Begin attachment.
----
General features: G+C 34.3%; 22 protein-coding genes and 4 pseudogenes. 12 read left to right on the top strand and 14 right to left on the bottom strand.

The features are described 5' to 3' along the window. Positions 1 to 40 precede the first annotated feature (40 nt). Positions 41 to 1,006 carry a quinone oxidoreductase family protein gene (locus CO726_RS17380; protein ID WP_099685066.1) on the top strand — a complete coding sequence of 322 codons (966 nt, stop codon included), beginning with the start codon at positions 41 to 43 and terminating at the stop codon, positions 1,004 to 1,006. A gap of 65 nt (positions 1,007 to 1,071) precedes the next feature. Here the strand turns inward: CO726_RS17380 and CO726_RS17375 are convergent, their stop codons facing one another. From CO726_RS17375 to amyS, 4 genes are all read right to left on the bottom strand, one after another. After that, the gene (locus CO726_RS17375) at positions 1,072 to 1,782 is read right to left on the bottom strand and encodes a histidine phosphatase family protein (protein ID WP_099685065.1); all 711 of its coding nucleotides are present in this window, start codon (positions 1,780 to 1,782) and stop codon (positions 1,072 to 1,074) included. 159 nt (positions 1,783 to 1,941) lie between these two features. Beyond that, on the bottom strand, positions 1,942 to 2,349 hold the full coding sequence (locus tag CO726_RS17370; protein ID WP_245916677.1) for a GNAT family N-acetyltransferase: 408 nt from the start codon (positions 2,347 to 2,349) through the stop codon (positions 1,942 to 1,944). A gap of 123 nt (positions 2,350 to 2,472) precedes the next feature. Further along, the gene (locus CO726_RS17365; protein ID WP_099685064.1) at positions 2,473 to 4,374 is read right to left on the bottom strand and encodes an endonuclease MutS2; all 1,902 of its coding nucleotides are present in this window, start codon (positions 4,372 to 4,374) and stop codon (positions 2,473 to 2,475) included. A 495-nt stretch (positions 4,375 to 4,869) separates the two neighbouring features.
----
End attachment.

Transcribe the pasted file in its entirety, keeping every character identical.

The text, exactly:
General features: G+C 34.3%; 22 protein-coding genes and 4 pseudogenes. 12 read left to right on the top strand and 14 right to left on the bottom strand.

The features are described 5' to 3' along the window. Positions 1 to 40 precede the first annotated feature (40 nt). Positions 41 to 1,006 carry a quinone oxidoreductase family protein gene (locus CO726_RS17380; protein ID WP_099685066.1) on the top strand — a complete coding sequence of 322 codons (966 nt, stop codon included), beginning with the start codon at positions 41 to 43 and terminating at the stop codon, positions 1,004 to 1,006. A gap of 65 nt (positions 1,007 to 1,071) precedes the next feature. Here the strand turns inward: CO726_RS17380 and CO726_RS17375 are convergent, their stop codons facing one another. From CO726_RS17375 to amyS, 4 genes are all read right to left on the bottom strand, one after another. After that, the gene (locus CO726_RS17375) at positions 1,072 to 1,782 is read right to left on the bottom strand and encodes a histidine phosphatase family protein (protein ID WP_099685065.1); all 711 of its coding nucleotides are present in this window, start codon (positions 1,780 to 1,782) and stop codon (positions 1,072 to 1,074) included. 159 nt (positions 1,783 to 1,941) lie between these two features. Beyond that, on the bottom strand, positions 1,942 to 2,349 hold the full coding sequence (locus tag CO726_RS17370; protein ID WP_245916677.1) for a GNAT family N-acetyltransferase: 408 nt from the start codon (positions 2,347 to 2,349) through the stop codon (positions 1,942 to 1,944). A gap of 123 nt (positions 2,350 to 2,472) precedes the next feature. Further along, the gene (locus CO726_RS17365; protein ID WP_099685064.1) at positions 2,473 to 4,374 is read right to left on the bottom strand and encodes an endonuclease MutS2; all 1,902 of its coding nucleotides are present in this window, start codon (positions 4,372 to 4,374) and stop codon (positions 2,473 to 2,475) included. A 495-nt stretch (positions 4,375 to 4,869) separates the two neighbouring features.